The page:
Microsoft revealed plans to integrate native support for DNS over HTTPS in the company’s Windows 10 operating system in November 2019.
The announcement was made on Microsoft’s Networking blog on November 17, 2019. DNS over HTTPS is designed to improve privacy, security and the reliability by encrypting DNS queries that are handled in plaintext currently.
DNS over HTTPS has been on the rise lately. Mozilla, Google, Opera as as well as several public DNS providers announced support for the standard. Support in programs, e.g. a web browser, means that the DNS queries that originate from that program are encrypted. Other queries, e.g. from another browser that does not support DNS over HTTPS or is configured not to use it, won’t benefit from that integration however.
Microsoft’s announcement brings DNS over HTTPS support to the Windows operating system. The company plans to introduce it to preview builds of Windows 10 in the future before it releases it in a final version of the operating system.
Microsoft plans to follow Google’s implementation, at least initially. Google revealed some time ago that it will roll out DNS over HTTPS in Chrome, but only on systems that use a DNS service that supports DNS over HTTPS. In other words: Google won’t alter the DNS provider of the system. Mozilla and Opera decided to pick a provider, at least initially, and that means that the local DNS provider may be overridden in the browser.
Microsoft notes that it won’t be making changes to the DNS server configuration of the Windows machine. Administrators (and users) are in control when it comes to the selection of the DNS provider on Windows and the introduction of support for DNS over HTTPS on Windows won’t change that.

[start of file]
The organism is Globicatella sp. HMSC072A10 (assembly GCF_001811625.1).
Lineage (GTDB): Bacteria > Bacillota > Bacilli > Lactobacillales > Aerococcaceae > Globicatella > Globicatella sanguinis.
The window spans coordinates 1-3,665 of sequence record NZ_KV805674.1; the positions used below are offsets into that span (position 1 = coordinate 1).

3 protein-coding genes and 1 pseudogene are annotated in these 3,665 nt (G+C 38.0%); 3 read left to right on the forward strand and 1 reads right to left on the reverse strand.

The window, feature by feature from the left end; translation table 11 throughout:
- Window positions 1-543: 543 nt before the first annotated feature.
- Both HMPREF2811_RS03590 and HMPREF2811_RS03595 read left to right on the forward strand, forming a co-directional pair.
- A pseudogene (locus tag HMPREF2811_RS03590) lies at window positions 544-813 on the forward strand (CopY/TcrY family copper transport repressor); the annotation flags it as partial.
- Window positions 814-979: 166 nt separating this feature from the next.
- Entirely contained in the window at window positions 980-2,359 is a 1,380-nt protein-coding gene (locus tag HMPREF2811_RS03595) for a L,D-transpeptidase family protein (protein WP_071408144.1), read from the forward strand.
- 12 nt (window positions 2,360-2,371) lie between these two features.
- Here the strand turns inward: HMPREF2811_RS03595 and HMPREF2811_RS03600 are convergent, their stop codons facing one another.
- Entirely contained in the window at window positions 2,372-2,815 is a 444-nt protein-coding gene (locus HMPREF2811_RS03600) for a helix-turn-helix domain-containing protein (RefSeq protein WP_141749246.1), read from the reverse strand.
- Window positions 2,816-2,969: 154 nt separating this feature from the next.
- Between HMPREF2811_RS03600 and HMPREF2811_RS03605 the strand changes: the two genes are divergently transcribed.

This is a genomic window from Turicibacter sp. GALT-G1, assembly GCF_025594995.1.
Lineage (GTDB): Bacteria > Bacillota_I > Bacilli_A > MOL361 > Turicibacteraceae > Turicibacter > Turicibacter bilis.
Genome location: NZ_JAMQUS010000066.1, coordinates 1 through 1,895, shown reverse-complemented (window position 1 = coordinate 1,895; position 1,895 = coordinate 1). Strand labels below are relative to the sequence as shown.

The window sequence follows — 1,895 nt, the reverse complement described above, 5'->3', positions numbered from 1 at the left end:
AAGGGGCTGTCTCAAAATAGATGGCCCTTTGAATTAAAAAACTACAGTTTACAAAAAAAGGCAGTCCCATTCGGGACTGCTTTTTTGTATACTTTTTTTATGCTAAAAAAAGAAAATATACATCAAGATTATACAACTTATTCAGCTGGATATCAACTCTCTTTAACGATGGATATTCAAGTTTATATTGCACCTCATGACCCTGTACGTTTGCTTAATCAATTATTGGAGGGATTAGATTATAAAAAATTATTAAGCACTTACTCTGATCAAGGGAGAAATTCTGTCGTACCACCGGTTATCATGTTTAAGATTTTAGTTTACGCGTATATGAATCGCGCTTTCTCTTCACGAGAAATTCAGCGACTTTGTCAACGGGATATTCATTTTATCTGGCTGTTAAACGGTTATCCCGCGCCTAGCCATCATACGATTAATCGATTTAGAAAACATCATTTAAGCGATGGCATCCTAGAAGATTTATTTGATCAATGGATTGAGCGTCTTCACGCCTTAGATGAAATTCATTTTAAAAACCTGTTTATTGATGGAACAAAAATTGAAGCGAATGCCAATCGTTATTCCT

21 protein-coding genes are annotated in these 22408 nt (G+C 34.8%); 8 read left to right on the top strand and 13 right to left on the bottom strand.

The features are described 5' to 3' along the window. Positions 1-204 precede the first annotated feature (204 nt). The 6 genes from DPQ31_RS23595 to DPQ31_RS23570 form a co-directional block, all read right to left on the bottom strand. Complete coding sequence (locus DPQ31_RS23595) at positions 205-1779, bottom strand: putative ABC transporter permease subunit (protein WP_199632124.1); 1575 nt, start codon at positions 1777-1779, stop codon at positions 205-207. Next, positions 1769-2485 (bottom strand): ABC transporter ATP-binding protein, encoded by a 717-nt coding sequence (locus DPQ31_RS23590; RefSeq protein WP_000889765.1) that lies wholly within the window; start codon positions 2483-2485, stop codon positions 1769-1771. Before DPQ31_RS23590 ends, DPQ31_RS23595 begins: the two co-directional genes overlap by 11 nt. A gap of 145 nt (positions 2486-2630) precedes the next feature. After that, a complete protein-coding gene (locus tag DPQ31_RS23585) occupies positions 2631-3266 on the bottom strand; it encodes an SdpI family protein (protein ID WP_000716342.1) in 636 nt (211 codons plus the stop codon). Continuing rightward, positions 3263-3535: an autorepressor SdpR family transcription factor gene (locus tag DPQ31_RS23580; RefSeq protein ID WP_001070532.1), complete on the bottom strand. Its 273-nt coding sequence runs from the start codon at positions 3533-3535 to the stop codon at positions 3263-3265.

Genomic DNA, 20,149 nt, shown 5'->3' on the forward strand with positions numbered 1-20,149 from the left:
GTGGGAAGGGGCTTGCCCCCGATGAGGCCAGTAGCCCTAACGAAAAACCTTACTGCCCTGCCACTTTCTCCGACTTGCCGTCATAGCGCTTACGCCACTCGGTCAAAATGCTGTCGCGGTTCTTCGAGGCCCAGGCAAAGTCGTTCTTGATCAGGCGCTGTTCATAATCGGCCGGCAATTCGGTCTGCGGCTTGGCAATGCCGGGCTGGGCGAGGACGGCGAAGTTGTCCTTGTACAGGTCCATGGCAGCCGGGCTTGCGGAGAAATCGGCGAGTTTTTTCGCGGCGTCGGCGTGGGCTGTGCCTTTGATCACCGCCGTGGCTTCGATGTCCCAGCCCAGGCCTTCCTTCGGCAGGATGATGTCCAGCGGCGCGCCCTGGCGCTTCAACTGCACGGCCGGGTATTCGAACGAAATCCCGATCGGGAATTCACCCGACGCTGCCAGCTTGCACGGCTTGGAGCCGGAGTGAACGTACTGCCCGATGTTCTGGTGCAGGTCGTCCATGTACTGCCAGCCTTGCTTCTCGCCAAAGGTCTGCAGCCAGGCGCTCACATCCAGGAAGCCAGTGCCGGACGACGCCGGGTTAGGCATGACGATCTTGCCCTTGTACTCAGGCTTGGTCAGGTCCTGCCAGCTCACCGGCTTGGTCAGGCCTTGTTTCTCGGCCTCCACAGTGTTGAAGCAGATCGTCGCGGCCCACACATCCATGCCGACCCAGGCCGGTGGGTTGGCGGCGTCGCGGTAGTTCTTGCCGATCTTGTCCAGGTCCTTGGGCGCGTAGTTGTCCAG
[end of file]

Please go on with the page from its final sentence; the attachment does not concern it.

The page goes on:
The change may benefit users without them knowing about it. If a system is configured to use a DNS provider that supports DNS over HTTPS, that system will automatically use the new standard so that DNS data is encrypted.
The company plans to introduce “more privacy-friendly ways” for its customers to discover DNS settings in Windows and raise awareness for DNS over HTTPS in the operating system.
Microsoft revealed four guiding principles for the implementation:
- Windows DNS needs to be as private and functional as possible by default without the need for user or admin configuration because Windows DNS traffic represents a snapshot of the user’s browsing history.
- Privacy-minded Windows users and administrators need to be guided to DNS settings even if they don’t know what DNS is yet.
- Windows users and administrators need to be able to improve their DNS configuration with as few simple actions as possible.
- Windows users and administrators need to explicitly allow fallback from encrypted DNS once configured.
Microsoft did not reveal a schedule for the integration but it is clear that it will land in a future Insider build for Windows 10 first. Integration in Windows — and other client operating systems — makes more sense than integrating the functionality into individual programs. Users who want to use DNS over HTTPS may simply pick a DNS provider that supports it to enable the feature for all applications that run on the system.
Now You: What is your take on Microsoft’s announcement? (via Winaero)
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